De Pere-based construction engineering firm Foth & Van Dyke LLC was just beginning work on a large, complicated project when the COVID-19 pandemic struck in early 2020.
The company, which does business as Foth, had been hired to provide engineering services on a new $300 million vegetable processing facility that food industry giant Conagra Brands Inc. was developing in Waseca, Minnesota.
Foth’s 80 or so engineers involved in that project worked from remote locations during the pandemic — a practice made possible through the use of such technology as 3D digital design models and virtual reality headsets, said Chief Executive Officer Randy Homel.
“We just took it to a whole new level,” Homel said.
That work on the Conagra project, the largest in Foth’s history, helped the firm win the Distinguished Performer Award for Innovation in this year’s Wisconsin 75 program.
The Wisconsin 75 is an annual list of the state’s 75 largest private and closely held companies ranked by revenue. The list is prepared by consulting firm Deloitte.
Foth is among five winners of the Wisconsin 75’s Distinguished Performer Awards.
The others are Plymouth-based Sargento Foods Inc., for the community award; Milwaukee-based Northwestern Mutual, for the diversity, equity and inclusion award; Janesville-based JP Cullen & Sons Inc., for the succession award, and Green Bay Packaging Inc., for the sustainability award.
Six companies are on the Wisconsin 75 list for the first time
Foth is also among six companies to land for the first time on the Wisconsin 75 list, which requires the businesses to have their headquarters in Wisconsin and post at least $50 million in annual revenue.
The other new entries are Waukesha-based Walbec Group Inc., Menomonee Falls-based RJ Schinner Co., Middleton-based Hy Cite Enterprises LLC, DeForest-based Hooper Corp. and Schofield-based Crystal Finishing Systems Inc.
Foth, which ranked No. 64 on the list, posted revenue of $277 million in 2021 — up 58% from $175 million five years earlier, Homel said.
The company has more than 650 employees at 28 locations nationwide, including 280 people based at its headquarters.
Founded in 1938 by Herbert Foth, it is owned by 180 of its employees.
“We’ve been growing a lot,” said Homel, who’s spent his entire career at Foth — which includes serving as CEO since March 2013.
Foth has attracted business in part by focusing on specific clients and their needs, he said.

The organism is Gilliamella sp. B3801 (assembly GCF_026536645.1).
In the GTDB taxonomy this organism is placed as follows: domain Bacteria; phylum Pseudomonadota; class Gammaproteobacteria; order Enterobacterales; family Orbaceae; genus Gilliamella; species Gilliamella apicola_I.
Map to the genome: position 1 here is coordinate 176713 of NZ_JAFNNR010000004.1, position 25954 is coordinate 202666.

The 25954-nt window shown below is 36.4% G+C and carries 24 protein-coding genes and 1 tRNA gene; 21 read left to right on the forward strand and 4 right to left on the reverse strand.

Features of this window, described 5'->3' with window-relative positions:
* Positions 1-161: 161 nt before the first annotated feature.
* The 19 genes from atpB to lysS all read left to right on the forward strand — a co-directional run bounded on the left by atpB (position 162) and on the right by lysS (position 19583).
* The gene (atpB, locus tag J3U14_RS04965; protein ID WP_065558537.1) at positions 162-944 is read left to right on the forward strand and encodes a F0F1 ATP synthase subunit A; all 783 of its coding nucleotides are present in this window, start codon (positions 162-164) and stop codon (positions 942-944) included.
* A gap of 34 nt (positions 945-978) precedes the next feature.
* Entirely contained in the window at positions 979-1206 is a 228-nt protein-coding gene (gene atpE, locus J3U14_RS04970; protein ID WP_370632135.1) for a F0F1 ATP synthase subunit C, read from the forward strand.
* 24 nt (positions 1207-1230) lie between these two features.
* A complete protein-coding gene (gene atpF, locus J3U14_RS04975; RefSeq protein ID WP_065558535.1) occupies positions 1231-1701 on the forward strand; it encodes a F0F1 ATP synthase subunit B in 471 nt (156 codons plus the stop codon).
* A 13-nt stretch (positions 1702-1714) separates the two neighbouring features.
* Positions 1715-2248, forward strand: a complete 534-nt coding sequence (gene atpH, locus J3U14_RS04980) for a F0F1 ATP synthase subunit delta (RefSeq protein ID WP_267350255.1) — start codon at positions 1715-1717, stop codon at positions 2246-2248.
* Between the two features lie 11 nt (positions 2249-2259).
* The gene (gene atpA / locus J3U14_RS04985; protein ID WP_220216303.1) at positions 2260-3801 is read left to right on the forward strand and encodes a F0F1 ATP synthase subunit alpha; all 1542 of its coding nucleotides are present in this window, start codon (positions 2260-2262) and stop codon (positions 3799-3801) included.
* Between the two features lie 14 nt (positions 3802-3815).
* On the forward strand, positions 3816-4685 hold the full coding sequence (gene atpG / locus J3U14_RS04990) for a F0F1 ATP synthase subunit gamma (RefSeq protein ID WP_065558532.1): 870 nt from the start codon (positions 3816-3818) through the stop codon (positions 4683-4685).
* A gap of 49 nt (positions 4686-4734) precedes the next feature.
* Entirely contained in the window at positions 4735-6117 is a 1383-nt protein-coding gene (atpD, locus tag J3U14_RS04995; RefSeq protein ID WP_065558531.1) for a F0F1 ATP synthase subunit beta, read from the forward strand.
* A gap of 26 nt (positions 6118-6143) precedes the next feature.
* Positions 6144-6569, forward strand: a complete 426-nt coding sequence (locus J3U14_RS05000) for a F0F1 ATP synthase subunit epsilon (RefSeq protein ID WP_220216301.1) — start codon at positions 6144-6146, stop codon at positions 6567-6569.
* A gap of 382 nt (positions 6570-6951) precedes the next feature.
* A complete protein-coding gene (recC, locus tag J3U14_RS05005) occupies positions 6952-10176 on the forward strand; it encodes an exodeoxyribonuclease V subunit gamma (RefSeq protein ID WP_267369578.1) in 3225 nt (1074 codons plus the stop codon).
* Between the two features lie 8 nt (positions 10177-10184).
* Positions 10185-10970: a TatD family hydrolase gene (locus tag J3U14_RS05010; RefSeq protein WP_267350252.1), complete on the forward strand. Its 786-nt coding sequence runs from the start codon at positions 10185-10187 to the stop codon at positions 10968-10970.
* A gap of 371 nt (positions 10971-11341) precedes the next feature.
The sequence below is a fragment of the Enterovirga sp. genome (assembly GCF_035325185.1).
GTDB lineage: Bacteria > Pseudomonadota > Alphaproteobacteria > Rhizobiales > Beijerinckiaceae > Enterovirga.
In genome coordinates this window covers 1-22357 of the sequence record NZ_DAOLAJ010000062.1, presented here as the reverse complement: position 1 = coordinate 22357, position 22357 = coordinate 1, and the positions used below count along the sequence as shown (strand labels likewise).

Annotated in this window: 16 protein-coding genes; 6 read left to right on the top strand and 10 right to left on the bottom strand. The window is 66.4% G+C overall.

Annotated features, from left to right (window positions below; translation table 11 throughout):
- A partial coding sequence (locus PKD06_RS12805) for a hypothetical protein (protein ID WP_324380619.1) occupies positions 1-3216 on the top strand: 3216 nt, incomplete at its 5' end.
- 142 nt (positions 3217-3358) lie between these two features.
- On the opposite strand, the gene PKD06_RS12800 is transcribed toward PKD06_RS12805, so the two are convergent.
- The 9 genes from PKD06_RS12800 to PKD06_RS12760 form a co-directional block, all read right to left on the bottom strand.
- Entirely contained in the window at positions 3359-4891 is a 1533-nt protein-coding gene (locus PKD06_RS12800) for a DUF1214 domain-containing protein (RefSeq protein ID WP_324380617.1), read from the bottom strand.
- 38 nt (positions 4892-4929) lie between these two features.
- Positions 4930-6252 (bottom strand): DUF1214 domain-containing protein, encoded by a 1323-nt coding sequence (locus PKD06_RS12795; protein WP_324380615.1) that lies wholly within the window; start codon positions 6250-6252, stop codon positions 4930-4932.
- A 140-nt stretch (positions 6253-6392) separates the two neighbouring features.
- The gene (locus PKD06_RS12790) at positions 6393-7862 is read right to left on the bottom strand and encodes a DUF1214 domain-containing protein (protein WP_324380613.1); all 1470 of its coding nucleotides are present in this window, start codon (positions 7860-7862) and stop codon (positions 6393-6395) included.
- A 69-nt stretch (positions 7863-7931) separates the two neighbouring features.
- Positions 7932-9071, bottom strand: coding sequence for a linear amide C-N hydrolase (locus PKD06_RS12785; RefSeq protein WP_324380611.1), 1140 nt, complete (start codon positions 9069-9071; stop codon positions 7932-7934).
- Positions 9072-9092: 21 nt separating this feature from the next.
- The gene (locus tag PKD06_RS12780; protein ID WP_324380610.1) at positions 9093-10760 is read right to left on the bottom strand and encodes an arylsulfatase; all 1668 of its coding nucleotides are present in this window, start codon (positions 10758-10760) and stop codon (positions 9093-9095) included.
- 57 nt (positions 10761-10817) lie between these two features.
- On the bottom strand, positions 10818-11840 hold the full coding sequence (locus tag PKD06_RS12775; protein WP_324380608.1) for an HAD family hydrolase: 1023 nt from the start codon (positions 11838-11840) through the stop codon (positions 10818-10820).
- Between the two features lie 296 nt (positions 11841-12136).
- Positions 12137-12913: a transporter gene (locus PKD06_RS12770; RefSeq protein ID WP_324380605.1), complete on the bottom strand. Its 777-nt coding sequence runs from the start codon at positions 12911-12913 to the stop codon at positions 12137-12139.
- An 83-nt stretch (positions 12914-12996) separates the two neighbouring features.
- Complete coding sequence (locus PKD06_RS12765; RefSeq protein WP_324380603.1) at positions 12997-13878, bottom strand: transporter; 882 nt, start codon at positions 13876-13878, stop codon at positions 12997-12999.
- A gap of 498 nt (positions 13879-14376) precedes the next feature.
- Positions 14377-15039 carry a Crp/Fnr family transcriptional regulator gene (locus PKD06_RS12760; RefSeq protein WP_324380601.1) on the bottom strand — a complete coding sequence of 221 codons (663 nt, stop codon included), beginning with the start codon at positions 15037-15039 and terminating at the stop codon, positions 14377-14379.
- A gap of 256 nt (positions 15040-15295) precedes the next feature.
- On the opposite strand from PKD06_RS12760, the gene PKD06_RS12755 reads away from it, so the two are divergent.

“We’re not trying to serve everybody,” Homel said.
Foth does a lot of work with companies that make food, beverage and paper products, such as toilet paper, which have been less prone to shifting their manufacturing operations to other countries, Homel said.
Its clients include such well-known firms as The Kraft Heinz Co., Molson Coors Beverage Co. and George-Pacific LLC.
Also, an increasing number of companies are outsourcing their design and construction work, along with engineering work, to companies such as Foth.
The Conagra project is an example of a food industry development.
The 245,000-square-foot facility opened in June.
It processes fresh vegetables to support Conagra’s frozen meals business and Birds Eye brand.
The new building replaced a 92-year-old facility in Waseca.
It provides approximately 20% more capacity for processing corn, peas and rice, while using 25% less water per pound of food produced compared to the older facility, according to Conagra.
Dashboards help with organization
Foth’s work on that project, as well as others, included remote meetings using virtual reality and 3D technology so the company’s clients could immerse themselves in the design — and suggest changes.
“This interactive decision-making ultimately reduced design iterations and rework which saved the clients’ money and allowed us to complete the projects on schedule,” according to Foth’s submission to the Wisconsin 75 program.
The firm’s project management processes provide a common approach, common language, common roles and practical tools for all projects.
“Digital supply chain procurement tracking dashboards were created to procure and deliver materials needed to construct projects on time. These tools were invaluable during global supply chain delays,” the submission said.
Also, augmented reality technology was used during the design and construction process, as well as 3D models in a computed cloud environment.
Foth’s ability to adapt was appreciated by Conagra.
“We leveraged new technologies that allowed for seamless offsite collaboration with Foth,” said Jim Prunesti, Conagra’s senior vice president of engineering.
“Innovative virtual reality and 3D design tools enabled us to stay agile and paved the way for new ways of working,” Prunesti said.
In adapting to the pandemic with remote work, Foth also relied more heavily on such programs as Microsoft Teams, Homel said.
New recruiting tools include remote work
Foth is operating more efficiently by sticking with those practices even as the pandemic has waned, he said.
Also, the ability to do remote work helps with recruiting talent “in a wider fashion,” Homel said.
The company’s operations are split among three broad areas: production solutions, such as the Conagra project; environmental services and infrastructure work.
Foth’s higher profile projects in Wisconsin include work on improvements to Fincantieri Marinette Marine’s shipyard in Marinette, and DeLong Co.’s new agricultural products export terminal at the Port of Milwaukee.
Winning the Wisconsin 75 innovation award seems especially fitting for Foth, Homel said.
The award recognizes an individual or company whose new product, business processes and/or service development have positively impacted how an organization is able to work or do business.
“Innovation is what we do for a living,” he said.
Tom Daykin can be emailed at email@example.com and followed on Instagram, Twitter and Facebook.